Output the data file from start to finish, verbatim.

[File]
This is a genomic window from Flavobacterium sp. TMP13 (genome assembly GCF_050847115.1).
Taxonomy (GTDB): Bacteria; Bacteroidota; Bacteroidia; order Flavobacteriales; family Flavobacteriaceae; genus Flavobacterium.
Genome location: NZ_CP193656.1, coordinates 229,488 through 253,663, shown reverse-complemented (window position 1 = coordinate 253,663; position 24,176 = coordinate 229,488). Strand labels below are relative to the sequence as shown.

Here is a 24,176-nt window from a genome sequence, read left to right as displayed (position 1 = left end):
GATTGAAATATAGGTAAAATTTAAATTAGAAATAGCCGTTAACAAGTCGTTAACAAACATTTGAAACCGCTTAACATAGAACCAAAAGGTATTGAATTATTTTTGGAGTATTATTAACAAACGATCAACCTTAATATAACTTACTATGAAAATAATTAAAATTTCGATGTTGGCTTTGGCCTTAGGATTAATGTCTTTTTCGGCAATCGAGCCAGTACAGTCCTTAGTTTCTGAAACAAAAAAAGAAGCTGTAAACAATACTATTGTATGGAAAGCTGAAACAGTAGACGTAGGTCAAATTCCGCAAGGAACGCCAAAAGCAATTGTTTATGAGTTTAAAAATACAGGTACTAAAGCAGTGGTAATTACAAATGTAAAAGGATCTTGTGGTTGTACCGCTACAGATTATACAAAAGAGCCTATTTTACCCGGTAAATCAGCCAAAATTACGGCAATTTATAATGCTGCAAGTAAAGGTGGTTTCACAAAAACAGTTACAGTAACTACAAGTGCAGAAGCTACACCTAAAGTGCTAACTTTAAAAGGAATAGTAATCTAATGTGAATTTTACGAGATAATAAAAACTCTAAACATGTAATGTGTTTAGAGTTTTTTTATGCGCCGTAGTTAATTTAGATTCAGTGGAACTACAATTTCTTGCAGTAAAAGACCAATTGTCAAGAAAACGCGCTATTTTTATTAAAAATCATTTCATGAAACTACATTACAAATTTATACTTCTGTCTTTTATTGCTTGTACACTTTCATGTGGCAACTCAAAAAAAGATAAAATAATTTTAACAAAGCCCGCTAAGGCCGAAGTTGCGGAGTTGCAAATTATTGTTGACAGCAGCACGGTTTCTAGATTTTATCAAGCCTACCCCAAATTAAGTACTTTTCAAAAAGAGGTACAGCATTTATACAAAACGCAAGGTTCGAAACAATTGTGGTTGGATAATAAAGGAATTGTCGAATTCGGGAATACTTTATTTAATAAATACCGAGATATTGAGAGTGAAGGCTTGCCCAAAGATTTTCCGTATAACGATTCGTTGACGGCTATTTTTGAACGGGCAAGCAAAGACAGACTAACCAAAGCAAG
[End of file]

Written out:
This is a genomic window from Flavobacterium sp. TMP13 (genome assembly GCF_050847115.1).
Taxonomy (GTDB): Bacteria; Bacteroidota; Bacteroidia; order Flavobacteriales; family Flavobacteriaceae; genus Flavobacterium.
Genome location: NZ_CP193656.1, coordinates 229,488 through 253,663, shown reverse-complemented (window position 1 = coordinate 253,663; position 24,176 = coordinate 229,488). Strand labels below are relative to the sequence as shown.

Here is a 24,176-nt window from a genome sequence, read left to right as displayed (position 1 = left end):
GATTGAAATATAGGTAAAATTTAAATTAGAAATAGCCGTTAACAAGTCGTTAACAAACATTTGAAACCGCTTAACATAGAACCAAAAGGTATTGAATTATTTTTGGAGTATTATTAACAAACGATCAACCTTAATATAACTTACTATGAAAATAATTAAAATTTCGATGTTGGCTTTGGCCTTAGGATTAATGTCTTTTTCGGCAATCGAGCCAGTACAGTCCTTAGTTTCTGAAACAAAAAAAGAAGCTGTAAACAATACTATTGTATGGAAAGCTGAAACAGTAGACGTAGGTCAAATTCCGCAAGGAACGCCAAAAGCAATTGTTTATGAGTTTAAAAATACAGGTACTAAAGCAGTGGTAATTACAAATGTAAAAGGATCTTGTGGTTGTACCGCTACAGATTATACAAAAGAGCCTATTTTACCCGGTAAATCAGCCAAAATTACGGCAATTTATAATGCTGCAAGTAAAGGTGGTTTCACAAAAACAGTTACAGTAACTACAAGTGCAGAAGCTACACCTAAAGTGCTAACTTTAAAAGGAATAGTAATCTAATGTGAATTTTACGAGATAATAAAAACTCTAAACATGTAATGTGTTTAGAGTTTTTTTATGCGCCGTAGTTAATTTAGATTCAGTGGAACTACAATTTCTTGCAGTAAAAGACCAATTGTCAAGAAAACGCGCTATTTTTATTAAAAATCATTTCATGAAACTACATTACAAATTTATACTTCTGTCTTTTATTGCTTGTACACTTTCATGTGGCAACTCAAAAAAAGATAAAATAATTTTAACAAAGCCCGCTAAGGCCGAAGTTGCGGAGTTGCAAATTATTGTTGACAGCAGCACGGTTTCTAGATTTTATCAAGCCTACCCCAAATTAAGTACTTTTCAAAAAGAGGTACAGCATTTATACAAAACGCAAGGTTCGAAACAATTGTGGTTGGATAATAAAGGAATTGTCGAATTCGGGAATACTTTATTTAATAAATACCGAGATATTGAGAGTGAAGGCTTGCCCAAAGATTTTCCGTATAACGATTCGTTGACGGCTATTTTTGAACGGGCAAGCAAAGACAGACTAACCAAAGCAAG